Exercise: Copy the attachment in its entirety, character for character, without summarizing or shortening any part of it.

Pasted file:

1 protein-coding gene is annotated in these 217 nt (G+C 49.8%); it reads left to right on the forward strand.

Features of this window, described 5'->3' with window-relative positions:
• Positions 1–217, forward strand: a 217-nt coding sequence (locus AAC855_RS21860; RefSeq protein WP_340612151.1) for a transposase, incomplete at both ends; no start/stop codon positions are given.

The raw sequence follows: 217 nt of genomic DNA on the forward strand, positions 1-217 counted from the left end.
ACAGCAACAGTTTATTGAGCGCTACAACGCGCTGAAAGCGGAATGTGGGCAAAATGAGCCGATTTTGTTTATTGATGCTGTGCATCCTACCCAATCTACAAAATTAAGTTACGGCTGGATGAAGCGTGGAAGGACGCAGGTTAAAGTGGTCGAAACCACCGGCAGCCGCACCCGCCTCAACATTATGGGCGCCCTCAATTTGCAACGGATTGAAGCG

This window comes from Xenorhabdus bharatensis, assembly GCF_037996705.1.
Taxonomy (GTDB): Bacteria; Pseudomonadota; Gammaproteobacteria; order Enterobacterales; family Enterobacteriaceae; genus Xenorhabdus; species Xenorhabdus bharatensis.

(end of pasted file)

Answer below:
1 protein-coding gene is annotated in these 217 nt (G+C 49.8%); it reads left to right on the forward strand.

Features of this window, described 5'->3' with window-relative positions:
• Positions 1–217, forward strand: a 217-nt coding sequence (locus AAC855_RS21860; RefSeq protein WP_340612151.1) for a transposase, incomplete at both ends; no start/stop codon positions are given.

The raw sequence follows: 217 nt of genomic DNA on the forward strand, positions 1-217 counted from the left end.
ACAGCAACAGTTTATTGAGCGCTACAACGCGCTGAAAGCGGAATGTGGGCAAAATGAGCCGATTTTGTTTATTGATGCTGTGCATCCTACCCAATCTACAAAATTAAGTTACGGCTGGATGAAGCGTGGAAGGACGCAGGTTAAAGTGGTCGAAACCACCGGCAGCCGCACCCGCCTCAACATTATGGGCGCCCTCAATTTGCAACGGATTGAAGCG

This window comes from Xenorhabdus bharatensis, assembly GCF_037996705.1.
Taxonomy (GTDB): Bacteria; Pseudomonadota; Gammaproteobacteria; order Enterobacterales; family Enterobacteriaceae; genus Xenorhabdus; species Xenorhabdus bharatensis.